But within the next few decades immigration will have fundamentally altered the language, according to experts at the University of York.

Read more at http://www.telegraph.co.uk/science/2016/09/28/th-sound-to-vanish-from-english-language-by-2066-because-of-mult/

LanguageLine’s New Owner Says Tech Will Not Replace Interpreters

Despite the numerous ventures looking to disrupt translation and interpretation via cloud, crowdsourcing, machine translation, and artificial intelligence models, Julien sees no threat to his USD 1.5bn bet on human-powered interpretation.

“A translation engine cannot do the job of an interpreter”— Daniel Julien, Executive Chairman, Teleperformance

Julien said the first question they asked themselves when they looked at LanguageLine was if Google Translate poses a risk to the business in the long-term. They came to the conclusion that it did not. As a big user of machine translation, Julien said MT is useful as a tool, but not as a replacement for human translation. “A translation engine cannot do the job of an interpreter,” he concluded.

Read more at: https://slator.com/ma-and-funding/languagelines-new-owner-says-tech-will-not-replace-interpreters/

Historical role of translation studied in new book ‘Translation’s Forgotten History’

What place did translation have in the making of modern literature? And how might our understanding of a nation’s literature change when approached through the lens of translation?

Heekyoung Cho, assistant professor in the University of Washington’s Department of Asian Languages and Literature, addresses such questions in her book, “Translation’s Forgotten History: Russian Literature, Japanese Mediation, and the Formation of Modern Korean Literature.”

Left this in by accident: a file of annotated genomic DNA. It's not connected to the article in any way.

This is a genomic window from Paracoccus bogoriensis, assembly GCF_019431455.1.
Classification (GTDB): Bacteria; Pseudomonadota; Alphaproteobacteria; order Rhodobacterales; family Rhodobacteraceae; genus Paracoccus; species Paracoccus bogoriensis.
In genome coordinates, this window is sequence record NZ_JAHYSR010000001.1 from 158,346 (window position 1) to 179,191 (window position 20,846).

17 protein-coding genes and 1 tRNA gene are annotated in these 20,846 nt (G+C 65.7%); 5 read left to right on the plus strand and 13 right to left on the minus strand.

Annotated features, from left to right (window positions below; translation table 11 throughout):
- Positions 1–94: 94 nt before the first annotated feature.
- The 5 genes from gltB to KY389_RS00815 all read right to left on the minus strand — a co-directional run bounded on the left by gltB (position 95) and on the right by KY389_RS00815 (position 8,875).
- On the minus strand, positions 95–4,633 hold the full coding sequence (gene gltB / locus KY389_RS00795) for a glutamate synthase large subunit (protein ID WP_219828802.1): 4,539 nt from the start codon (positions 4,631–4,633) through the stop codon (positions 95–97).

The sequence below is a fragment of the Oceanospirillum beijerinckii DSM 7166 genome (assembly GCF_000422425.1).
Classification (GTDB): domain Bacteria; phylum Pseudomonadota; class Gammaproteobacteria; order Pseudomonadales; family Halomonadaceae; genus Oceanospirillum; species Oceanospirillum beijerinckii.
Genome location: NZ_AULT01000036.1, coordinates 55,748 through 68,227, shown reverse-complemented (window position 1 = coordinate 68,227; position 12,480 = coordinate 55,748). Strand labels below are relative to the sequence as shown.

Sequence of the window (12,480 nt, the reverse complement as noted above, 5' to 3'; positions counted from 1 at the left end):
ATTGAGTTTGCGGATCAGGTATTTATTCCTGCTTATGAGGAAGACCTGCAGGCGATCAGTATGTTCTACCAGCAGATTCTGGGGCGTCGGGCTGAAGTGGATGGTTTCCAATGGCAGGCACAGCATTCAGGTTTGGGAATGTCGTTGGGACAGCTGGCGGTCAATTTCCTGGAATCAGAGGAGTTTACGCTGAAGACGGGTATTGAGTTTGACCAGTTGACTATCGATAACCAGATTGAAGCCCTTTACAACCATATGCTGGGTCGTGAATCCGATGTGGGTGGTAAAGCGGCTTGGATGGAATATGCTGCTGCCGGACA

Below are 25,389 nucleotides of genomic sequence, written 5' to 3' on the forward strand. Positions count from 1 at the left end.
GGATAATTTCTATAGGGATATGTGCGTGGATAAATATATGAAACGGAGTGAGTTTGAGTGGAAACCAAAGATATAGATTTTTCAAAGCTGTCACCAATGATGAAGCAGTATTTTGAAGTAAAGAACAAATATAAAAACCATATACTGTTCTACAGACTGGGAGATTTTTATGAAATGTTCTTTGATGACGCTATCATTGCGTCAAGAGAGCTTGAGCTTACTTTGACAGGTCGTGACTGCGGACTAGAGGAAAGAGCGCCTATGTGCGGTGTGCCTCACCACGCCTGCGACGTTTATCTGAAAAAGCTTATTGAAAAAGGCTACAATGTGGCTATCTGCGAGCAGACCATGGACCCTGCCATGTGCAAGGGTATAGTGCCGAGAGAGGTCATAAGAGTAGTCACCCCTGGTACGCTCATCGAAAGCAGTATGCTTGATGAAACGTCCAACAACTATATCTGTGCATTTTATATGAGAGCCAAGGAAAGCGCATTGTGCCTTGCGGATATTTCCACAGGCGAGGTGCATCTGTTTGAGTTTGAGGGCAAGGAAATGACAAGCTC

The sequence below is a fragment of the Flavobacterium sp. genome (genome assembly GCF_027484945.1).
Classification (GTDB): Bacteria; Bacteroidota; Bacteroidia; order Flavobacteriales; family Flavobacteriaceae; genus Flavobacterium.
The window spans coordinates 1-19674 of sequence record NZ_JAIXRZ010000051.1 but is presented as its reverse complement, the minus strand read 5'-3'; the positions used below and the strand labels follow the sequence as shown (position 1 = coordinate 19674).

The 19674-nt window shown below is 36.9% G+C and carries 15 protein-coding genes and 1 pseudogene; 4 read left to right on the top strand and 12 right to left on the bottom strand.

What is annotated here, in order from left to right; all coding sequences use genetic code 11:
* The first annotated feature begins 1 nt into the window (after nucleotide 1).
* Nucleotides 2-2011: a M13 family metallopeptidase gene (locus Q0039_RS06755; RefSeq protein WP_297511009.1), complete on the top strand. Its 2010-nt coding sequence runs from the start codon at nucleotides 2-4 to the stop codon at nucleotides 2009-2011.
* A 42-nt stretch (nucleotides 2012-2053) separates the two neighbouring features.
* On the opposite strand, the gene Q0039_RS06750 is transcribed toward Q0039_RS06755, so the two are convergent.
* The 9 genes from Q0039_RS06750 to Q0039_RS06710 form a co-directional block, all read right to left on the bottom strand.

Translation, Cho argues, was not supplementary but was essential to creating a national literature. That is “particularly visible” in East Asian literature from the late 19thand early 20th centuries, she said — a time when countries were “building a concept, canon, and language of national literature as part of establishing themselves as modern nations.”

Read more at http://www.washington.edu/news/2016/05/19/historical-role-of-translation-studied-in-new-book-translations-forgotten-history/.

New insights into terminology management?

Three international translation standards have been recently published: ASTM F2575-2014 Standard Guide for Quality Assurance in Translation, ISO 17100-2015 Translation serviceand ISO 11669-2012 Translation projects. As an expert in the fields of translation, localization and terminology, Uwe Muegge wrote the article Do translation standards encourage effective terminology management?

Thanks to this paper we can have an idea on how terminology management can be dealt with:

ASTM F2575-2014 Standard Guide for Quality Assurance in Translation. Since 1898, ASTM has been voluntarily working on the development of standards in the industrial context. As we learnt from the article, this guide includes some steps that have to be taken into account when dealing with a translation project. However, it does not mention terminology directly, but as one of the 21 key factors that translation suppliers should perform (e.g. a glossary should be presented either by the requester or the supplier of the project, however without specifying its particularities).

ISO 17100-2015 Translation service. According to this guide, suppliers of translation services should provide all the means, including terminology management, in order to produce a translation. This task can be achieved after an agreement between the requester and the supplier on which terms are going to be used in the text.